The findings presented in this study describe that epigenetic mechanisms substantially contribute to the cognitive decline associated with AD-related neurodegeneration. While it is well documented that neuronal loss and Aβ- or tau-induced neurotoxicity acutely disable synaptic functions, in turn leading to cognitive deficits1, 2, 30, the HDAC2-mediated epigenetic blockade of neuroplasticity-related gene expression could delineate a process by which memory functions become permanently impaired in the AD brain (Supplementary Fig. 1a). This blockade appears to be induced by GR1; thus, GRs may function as molecular mediators between neurodegeneration-associated neurotoxic stressors and cognitive impairment (Supplementary Fig. 1b).
Intriguingly, our findings may also provide a potential explanation, at least in part, as to why, in some clinical trials, cognitive impairments in AD patients persist despite successful Aβ clearance27: Once the epigenetic blockade is in place, reducing Aβ generation and deposition alone may not be sufficient to rescue against cognitive dysfunction. A more efficacious strategy may therefore lie in the combination of Aβ reduction with the inhibition of HDAC2. By extension, these findings pinpoint HDAC2 as the likely target of non-selective HDAC inhibitors that counteract cognitive decline in AD mouse models6 and, as a result, strongly advocate for the development of HDAC2-selective inhibitors. Finally, our finding that HDAC2 inhibition likely re-instates transcriptional, morphological, and synaptic plasticity in the surviving neurons of the neurodegenerating brain raises hope that such plasticity is not irrevocably lost, but merely constrained by the epigenetic blockade.
Human material was obtained from the Massachusetts Alzheimer Disease Research Center at Massachusetts General Hospital (protocol number 2004-P-001613/4) and from the Boston Medical Center (H-24454) with informed consent by all donors. Hippocampal blocks (at the level of the lateral geniculate nucleus) were fixed in paraformaldehyde, paraffin-embedded and sectioned at 10μm thickness. Following antigen retrieval (Biogenex), brain slices were rehydrated using xylene/ethanol, blocked with 5% milk serum in TBS (pH 7.4) at room temperature and incubated at 4°C overnight in TBS containing 5% milk-serum in the following antibodies: amyloid-β, tau (Dako), HDAC1, HDAC2 (Abcam), or HDAC3 (Cell Signaling). Next, they were washed in PBS (pH 7.4), incubated in HRP-conjugated secondary antibodies (Biogenex) and visualized with DAB (Biogenex). Slides were counterstained with hematoxylin and dehydrated with ethanol/xylene. Images were quantified by an experimenter blind to BB stages using ImageJ 1.42q.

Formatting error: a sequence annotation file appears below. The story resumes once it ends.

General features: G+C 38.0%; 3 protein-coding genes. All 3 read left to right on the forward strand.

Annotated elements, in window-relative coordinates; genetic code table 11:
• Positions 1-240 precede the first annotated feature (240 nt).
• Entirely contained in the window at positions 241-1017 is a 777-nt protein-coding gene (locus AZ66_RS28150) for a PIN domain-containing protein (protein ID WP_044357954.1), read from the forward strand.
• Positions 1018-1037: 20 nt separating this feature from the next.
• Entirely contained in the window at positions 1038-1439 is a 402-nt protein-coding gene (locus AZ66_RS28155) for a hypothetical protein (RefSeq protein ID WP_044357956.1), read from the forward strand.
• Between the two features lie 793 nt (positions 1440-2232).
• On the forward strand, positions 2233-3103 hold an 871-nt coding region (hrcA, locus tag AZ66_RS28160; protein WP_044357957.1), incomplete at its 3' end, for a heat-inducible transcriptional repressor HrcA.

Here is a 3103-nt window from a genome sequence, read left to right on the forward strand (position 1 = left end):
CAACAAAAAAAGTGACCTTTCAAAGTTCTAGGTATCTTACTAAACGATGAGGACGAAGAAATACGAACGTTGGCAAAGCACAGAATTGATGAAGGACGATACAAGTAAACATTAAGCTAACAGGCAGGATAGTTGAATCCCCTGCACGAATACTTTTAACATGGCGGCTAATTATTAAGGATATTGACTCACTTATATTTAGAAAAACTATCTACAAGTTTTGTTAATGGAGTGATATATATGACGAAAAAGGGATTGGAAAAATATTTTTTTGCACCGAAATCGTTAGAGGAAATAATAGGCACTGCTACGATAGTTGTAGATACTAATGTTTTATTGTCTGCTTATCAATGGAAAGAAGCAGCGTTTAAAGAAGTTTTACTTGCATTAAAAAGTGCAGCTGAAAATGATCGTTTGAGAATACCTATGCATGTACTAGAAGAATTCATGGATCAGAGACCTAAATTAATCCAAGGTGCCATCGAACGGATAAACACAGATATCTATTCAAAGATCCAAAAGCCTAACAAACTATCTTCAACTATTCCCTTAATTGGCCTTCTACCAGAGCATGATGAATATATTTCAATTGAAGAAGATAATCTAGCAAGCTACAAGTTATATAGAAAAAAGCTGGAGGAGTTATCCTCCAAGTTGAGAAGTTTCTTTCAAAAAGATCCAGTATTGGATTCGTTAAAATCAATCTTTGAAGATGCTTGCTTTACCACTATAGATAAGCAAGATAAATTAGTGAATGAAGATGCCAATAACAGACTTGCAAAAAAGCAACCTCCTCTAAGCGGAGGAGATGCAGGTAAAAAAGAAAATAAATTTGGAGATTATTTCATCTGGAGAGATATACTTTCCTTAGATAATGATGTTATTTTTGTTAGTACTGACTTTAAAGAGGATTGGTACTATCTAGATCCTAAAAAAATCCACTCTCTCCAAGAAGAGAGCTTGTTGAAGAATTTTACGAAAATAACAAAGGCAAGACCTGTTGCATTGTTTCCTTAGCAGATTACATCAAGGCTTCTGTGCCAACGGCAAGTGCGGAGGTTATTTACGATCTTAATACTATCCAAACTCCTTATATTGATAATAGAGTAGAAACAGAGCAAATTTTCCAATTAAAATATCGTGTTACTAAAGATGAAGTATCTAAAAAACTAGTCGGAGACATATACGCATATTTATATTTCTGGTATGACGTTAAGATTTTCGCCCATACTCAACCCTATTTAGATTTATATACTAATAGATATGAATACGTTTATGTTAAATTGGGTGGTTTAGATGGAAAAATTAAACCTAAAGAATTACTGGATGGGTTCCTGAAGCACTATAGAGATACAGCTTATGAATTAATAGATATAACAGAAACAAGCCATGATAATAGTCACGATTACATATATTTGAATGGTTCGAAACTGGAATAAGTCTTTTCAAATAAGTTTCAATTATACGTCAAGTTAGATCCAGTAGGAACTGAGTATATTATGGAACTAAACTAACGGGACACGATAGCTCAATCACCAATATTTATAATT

All mouse work was approved by the Committee for Animal Care of the Division of Comparative Medicine at MIT. Adult (3-6 months old) male double transgenic CK-p25 mice9, 10, 13, 6-month old male transgenic 5xFAD mice16, and 3-4 month-old Cdk5cKO mice26 and their respective control littermates were used for the experiments unless otherwise noted; for CK-p25 mice, all behavioral experiments took place between 6-8 weeks of p25 induction, the time when cognitive deficits are first visible13. Behavioral experiments were conducted blindly and essentially as described13. Open field behavior was monitored using the VersaMax system (Accuscan) during 20min. For fear conditioning, mice were put in the conditioning chamber (TSE systems) for 3min, after which they received a one-time 2s footshock (0.8mA). Animals were then left in the box for another 30s. 24h later, the mice were put into the same box and their freezing behavior was scored during 3min. For the water maze that took place in a round tank (1.2m in diameter) filled with white opaque water, mice were first habituated to the task with the platform being visible for two trials. During habitation and the acquisition phase, mice were allowed to swim for 60s or until the reached the platform (monitored by HVS Image). Animals that did not reach the platform after 60s were gently guided towards it; all animals were allowed to remain on the platform for 15s. For testing, mice were put back into the water without the platform 24h after that last training session, from a starting position different of the last starting position during the acquisition phase, and their time spent in each quadrant was recorded (HVS Image).
To record field excitatory postsynaptic potentials, transverse hippocampal slices were prepared from CON, scr, CK-p25, scr and CK-p25, shHDAC2 mice. In brief, the brain was rapidly removed and transferred to ice-cold, oxygenated (95% O2 and 5% CO2) cutting solution containing 211mM sucrose, 3.3mM KCl, 1.3mM NaH2PO4, 0.5mM CaCl2, 10mM MgCl2, 26mM NaHCO3 and 11mM glucose. Hippocampal slices were cut with a VT1000S vibratome (Leica) and transferred for recovery to a holding chamber containing oxygenated artificial cerebrospinal fluid consisting of 124mM NaCl, 3.3mM KCl, 1.3mM NaH2PO4, 2.5mM CaCl2, 1.5mM MgCl2, 26mMNaHCO3 and 11mM glucose at 28-30°C for at least 1h before recording. CA1 field potentials evoked by Schaffer collateral stimulation were measured. After recording of a stable baseline (at least 20 min), LTP was induced by four episodes of theta burst stimulation (TBS) with 10s intervals. TBS consisted of ten bursts (each with four pulses at 100Hz) of stimuli delivered every 200ms. Recordings were performed using an AM-1800 Microelectrode amplifier (A-M systems) and a Digidata 1440A A-D converter (Axon Instruments). All data were digitized and analyzed by the use of pClamp10 software (Axon Instruments). Basal synaptic input/output relationship was obtained by plotting fEPSP slopes against stimulation intensities. All experiments were performed by an experimenter blind to treatment groups.